Putting youth in jail or prison doesn’t make our communities any safer. In fact, it can cause more trauma and harm to young people and leave them worse off.
When youth are incarcerated their education and mental health suffer.
Young people need more positive supports. And when they make mistakes, they need to be held accountable but also provided with guidance to get them back on track – not pushed further into the prison pipeline.
For example, California has about 7,000 young people incarcerated in state and county facilities. The state spends $264,000 a year to lock up a youth in state prison, but just $10,300 per student in K-12 schools.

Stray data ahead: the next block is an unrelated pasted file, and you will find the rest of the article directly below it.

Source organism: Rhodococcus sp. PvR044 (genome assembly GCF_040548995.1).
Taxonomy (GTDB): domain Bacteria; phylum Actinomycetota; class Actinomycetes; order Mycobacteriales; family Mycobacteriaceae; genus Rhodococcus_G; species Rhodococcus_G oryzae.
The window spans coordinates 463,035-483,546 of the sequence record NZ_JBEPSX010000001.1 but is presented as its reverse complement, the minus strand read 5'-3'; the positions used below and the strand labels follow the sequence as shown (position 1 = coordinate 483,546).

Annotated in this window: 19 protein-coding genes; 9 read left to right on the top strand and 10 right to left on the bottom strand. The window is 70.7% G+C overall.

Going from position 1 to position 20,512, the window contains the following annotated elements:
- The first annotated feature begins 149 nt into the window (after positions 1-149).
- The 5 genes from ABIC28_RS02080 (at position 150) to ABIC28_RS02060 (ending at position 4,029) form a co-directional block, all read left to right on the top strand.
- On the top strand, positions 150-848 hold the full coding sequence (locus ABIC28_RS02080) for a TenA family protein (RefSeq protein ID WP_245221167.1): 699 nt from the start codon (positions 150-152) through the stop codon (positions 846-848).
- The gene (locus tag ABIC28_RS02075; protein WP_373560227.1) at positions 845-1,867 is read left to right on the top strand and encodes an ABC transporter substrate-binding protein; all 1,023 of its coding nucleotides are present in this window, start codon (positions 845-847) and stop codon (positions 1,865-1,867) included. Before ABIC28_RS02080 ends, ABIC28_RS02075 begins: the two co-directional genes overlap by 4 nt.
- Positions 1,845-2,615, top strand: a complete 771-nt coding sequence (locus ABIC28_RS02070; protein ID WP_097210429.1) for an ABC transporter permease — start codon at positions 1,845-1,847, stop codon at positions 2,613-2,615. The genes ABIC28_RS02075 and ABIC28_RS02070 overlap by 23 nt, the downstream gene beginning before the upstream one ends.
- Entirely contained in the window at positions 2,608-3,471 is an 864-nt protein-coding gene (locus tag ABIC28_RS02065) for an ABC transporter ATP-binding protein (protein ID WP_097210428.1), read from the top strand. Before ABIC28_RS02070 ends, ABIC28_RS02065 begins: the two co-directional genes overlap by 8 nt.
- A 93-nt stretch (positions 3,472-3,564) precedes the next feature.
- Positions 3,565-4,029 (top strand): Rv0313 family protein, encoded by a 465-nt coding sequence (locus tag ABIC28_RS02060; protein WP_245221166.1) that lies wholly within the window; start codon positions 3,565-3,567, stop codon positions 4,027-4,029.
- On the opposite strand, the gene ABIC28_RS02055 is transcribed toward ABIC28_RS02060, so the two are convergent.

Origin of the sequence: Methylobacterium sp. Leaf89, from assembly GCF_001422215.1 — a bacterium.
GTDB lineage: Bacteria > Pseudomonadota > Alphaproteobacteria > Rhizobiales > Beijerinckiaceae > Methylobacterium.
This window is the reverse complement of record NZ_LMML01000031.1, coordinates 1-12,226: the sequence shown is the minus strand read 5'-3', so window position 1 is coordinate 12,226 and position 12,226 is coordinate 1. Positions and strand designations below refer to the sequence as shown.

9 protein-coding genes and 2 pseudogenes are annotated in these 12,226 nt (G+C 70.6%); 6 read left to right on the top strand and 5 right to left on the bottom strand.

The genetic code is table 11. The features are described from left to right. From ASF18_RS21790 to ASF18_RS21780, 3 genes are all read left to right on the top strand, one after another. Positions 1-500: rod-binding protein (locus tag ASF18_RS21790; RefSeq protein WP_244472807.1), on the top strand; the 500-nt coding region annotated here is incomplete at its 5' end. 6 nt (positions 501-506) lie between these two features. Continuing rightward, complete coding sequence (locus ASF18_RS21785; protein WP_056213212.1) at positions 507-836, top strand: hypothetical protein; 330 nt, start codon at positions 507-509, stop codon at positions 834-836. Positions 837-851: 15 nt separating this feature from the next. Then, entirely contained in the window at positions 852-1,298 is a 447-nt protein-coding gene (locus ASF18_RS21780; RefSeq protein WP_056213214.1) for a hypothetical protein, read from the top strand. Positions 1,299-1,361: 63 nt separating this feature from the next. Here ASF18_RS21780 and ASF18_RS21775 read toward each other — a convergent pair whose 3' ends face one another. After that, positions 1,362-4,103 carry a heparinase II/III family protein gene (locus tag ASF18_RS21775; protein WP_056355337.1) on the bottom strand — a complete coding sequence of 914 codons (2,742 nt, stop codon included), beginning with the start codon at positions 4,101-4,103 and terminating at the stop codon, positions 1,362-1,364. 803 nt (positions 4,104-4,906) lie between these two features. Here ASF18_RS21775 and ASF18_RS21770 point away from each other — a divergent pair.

Incarcerating youth doesn’t decrease reoffending, and it may increase recidivism for some young people, studies show.
Nationally, 20% of kids in youth prison identify as LGBTQ – that’s more than double the number of LGBTQ in the general population (7-9%). LGBTQ face increased risk of being arrested, prosecuted, and mistreated in court and detention.
In 2015, black youth who were arrested were most likely to be referred to probation, and least likely to be counseled and released.